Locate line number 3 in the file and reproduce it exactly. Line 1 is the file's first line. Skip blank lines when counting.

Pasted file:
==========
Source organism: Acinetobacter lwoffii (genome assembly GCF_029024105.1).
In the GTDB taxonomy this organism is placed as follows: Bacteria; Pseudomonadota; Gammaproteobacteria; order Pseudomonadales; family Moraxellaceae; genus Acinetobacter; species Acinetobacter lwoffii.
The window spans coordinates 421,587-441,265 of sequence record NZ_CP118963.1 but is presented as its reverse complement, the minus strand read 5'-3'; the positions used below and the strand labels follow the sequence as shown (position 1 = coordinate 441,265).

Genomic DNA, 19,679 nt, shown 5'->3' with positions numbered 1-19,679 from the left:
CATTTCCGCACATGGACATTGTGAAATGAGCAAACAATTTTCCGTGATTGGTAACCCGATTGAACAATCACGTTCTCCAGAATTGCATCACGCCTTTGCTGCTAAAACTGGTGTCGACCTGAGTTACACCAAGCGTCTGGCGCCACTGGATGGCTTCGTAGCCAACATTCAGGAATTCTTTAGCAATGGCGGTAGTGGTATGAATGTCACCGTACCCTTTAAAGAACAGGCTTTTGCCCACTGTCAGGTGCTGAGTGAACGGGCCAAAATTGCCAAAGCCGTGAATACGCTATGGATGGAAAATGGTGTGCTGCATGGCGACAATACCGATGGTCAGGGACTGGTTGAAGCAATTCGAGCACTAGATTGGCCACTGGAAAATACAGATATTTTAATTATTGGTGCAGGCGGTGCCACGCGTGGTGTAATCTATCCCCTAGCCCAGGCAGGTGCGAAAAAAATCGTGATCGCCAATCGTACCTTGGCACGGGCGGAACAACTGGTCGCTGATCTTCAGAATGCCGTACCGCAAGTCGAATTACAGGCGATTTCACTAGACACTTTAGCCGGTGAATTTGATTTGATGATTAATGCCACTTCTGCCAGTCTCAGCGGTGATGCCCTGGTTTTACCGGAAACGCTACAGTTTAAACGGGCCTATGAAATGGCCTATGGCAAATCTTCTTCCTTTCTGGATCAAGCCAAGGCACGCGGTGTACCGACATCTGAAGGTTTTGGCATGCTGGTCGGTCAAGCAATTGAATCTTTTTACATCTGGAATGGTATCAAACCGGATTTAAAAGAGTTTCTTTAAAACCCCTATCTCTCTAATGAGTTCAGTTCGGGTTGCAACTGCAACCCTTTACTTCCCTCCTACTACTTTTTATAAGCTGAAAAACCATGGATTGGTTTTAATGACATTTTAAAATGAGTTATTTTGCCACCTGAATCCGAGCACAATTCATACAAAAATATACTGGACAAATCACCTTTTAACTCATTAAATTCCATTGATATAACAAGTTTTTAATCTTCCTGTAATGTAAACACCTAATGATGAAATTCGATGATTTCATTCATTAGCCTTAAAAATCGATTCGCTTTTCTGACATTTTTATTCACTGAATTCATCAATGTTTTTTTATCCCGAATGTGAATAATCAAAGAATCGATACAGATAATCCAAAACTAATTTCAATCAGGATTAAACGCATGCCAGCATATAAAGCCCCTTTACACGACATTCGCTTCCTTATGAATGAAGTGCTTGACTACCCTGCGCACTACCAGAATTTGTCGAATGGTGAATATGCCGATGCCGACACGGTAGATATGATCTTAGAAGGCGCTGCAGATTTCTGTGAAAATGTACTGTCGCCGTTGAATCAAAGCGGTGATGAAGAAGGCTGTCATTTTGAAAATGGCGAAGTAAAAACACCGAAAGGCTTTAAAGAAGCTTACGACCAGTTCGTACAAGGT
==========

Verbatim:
The window spans coordinates 421,587-441,265 of sequence record NZ_CP118963.1 but is presented as its reverse complement, the minus strand read 5'-3'; the positions used below and the strand labels follow the sequence as shown (position 1 = coordinate 441,265).